Time for Action: People in Ghana Plant 5 Million Trees to Fight Deforestation
People in Ghana undertook a massive project to plant at least 5 million trees on Friday to help the country cope up with the ill effects of deforestation and rejuvenate its lost forests.
Under the ‘Green Ghana’ programme, the government distributed free saplings to people from all walks of life – from celebrities to schoolchildren. Planting kits were handed out in the shopping malls in big cities. Participants chose from a variety of fruit, crop, or ornamental plants.
Ghana’s forestry commission reported that nearly 2.7 million saplings were planted from the targeted 2 million by Friday noon.
This initiative was taken in the wake of the expansion of farming activities and mining depletion that led to accelerated forest degradation in Ghana, as reported by the environmentalists. The forest cover was reduced to one-fifth by West African gold miners since 1990, according to official figures.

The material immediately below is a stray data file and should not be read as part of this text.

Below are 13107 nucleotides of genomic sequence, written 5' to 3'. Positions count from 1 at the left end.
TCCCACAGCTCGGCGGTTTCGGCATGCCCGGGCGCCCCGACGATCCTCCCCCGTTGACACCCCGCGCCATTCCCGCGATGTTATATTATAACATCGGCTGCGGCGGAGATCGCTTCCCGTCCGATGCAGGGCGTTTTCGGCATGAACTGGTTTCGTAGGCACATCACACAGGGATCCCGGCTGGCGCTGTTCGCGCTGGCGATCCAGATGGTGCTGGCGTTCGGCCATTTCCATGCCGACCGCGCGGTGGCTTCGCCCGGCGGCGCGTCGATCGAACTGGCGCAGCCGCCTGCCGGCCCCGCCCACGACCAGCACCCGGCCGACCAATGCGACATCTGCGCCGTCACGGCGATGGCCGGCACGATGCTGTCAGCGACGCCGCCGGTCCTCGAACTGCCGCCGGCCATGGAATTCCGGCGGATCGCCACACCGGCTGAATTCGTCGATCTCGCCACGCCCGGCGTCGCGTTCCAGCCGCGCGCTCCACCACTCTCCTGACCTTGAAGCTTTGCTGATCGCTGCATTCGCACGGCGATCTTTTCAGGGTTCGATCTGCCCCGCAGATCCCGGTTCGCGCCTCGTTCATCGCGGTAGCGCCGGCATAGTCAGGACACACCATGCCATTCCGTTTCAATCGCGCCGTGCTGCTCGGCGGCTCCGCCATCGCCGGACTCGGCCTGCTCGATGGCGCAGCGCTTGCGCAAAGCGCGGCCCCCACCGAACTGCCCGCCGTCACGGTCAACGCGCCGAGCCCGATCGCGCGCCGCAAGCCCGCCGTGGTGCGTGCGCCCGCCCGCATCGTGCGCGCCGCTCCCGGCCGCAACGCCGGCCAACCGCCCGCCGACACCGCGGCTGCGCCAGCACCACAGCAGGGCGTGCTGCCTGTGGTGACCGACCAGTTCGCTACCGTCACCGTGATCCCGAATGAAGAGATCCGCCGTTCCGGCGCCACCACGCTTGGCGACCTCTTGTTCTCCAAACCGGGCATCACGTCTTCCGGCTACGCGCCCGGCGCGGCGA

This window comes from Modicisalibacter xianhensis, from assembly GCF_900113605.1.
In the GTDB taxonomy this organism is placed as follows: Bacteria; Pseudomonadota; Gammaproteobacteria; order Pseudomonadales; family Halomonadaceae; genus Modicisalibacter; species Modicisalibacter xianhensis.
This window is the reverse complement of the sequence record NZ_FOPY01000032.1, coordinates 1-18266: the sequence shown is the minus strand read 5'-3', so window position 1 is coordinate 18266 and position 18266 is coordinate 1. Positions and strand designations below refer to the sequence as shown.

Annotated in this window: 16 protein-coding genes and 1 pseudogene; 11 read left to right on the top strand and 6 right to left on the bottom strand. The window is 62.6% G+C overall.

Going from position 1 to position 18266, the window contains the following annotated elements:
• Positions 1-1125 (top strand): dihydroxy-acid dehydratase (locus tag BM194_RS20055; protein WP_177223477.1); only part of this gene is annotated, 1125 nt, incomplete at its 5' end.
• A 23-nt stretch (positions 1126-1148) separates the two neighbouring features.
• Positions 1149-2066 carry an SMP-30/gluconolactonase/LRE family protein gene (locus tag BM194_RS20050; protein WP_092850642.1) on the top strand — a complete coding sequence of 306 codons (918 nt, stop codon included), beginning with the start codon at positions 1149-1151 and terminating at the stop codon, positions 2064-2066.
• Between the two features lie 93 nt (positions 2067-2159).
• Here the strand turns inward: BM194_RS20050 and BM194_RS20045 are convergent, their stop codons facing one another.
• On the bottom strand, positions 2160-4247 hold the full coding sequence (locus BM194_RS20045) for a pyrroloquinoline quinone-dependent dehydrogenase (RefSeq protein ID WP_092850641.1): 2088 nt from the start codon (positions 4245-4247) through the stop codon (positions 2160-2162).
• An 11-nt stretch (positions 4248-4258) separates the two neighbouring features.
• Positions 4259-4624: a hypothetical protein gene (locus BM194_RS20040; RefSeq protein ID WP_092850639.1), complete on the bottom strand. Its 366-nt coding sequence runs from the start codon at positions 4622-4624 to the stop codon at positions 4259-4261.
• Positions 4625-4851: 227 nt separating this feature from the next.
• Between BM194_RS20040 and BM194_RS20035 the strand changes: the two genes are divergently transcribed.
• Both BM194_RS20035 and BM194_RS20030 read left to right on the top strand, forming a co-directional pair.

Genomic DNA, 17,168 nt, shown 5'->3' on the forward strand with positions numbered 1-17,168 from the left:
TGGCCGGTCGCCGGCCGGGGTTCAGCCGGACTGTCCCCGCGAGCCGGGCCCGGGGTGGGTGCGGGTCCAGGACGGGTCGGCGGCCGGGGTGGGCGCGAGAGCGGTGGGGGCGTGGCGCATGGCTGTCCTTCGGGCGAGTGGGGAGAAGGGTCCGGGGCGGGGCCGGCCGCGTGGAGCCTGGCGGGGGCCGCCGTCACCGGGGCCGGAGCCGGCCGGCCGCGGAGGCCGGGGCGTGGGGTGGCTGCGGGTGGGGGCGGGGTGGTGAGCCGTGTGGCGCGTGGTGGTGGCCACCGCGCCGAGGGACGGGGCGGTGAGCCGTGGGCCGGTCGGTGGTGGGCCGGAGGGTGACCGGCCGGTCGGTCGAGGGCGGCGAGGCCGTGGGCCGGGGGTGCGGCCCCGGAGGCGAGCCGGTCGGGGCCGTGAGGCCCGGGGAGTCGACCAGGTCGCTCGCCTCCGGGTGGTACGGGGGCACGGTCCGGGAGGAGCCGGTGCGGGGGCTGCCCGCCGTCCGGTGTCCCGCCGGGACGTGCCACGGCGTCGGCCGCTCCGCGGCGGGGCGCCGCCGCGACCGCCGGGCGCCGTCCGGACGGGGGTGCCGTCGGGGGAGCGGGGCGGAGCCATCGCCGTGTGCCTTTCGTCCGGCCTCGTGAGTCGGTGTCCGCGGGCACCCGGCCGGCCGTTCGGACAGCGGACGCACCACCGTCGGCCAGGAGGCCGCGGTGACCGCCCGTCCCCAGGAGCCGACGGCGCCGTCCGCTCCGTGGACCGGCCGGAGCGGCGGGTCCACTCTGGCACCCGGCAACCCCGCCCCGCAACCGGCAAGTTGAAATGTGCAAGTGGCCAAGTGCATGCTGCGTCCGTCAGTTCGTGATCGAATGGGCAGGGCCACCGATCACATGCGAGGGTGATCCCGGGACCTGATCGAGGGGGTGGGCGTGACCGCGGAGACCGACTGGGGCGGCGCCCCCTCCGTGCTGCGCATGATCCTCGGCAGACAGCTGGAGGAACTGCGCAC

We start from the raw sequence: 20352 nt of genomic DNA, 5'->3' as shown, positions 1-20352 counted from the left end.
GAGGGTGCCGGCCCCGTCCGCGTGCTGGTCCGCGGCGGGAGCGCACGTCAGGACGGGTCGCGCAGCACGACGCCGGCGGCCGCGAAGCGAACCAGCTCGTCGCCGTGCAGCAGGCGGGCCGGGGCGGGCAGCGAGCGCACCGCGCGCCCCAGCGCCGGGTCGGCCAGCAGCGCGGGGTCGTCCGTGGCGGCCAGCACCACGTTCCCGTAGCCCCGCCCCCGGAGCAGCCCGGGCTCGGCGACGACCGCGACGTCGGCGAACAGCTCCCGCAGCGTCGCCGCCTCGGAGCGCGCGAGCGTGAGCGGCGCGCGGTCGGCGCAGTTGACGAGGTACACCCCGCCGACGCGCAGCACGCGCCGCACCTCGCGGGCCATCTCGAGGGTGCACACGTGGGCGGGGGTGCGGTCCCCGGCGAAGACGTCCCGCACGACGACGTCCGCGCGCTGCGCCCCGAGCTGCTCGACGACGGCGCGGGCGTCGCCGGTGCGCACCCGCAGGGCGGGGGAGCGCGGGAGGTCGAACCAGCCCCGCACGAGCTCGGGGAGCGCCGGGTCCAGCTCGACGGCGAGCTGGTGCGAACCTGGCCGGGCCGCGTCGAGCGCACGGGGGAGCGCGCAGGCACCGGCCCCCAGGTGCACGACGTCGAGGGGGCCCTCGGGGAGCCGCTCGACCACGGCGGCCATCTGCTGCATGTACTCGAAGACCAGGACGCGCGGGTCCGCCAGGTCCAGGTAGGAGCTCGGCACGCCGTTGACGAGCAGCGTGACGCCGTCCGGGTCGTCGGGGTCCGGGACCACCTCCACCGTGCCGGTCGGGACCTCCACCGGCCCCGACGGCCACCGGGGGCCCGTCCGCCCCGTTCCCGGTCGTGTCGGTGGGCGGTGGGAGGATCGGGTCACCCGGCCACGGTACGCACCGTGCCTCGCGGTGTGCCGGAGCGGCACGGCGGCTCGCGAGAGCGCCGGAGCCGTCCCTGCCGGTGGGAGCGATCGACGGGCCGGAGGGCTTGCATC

According to the Food and Agriculture Organization of the United Nations (FAO), Ghana is one of the tropical countries with the highest rate of forest cover loss in the world. The current forest cover accounts for 4 million acres, compared to 8.2 million recorded in 1900.
Informal small-scale gold mining and indiscriminate cutting down of forest trees without any efforts of reforestation have led to such drastic loss.
Many religious and charitable organizations also took part in this reforestation effort. President Nana Akufo-Addo also planted a memorial tree in the garden of the Jubilee House at Accra.
Governments of other nations suffering from deforestation should take up such initiative to fight against climate change and take swift action like Ghana.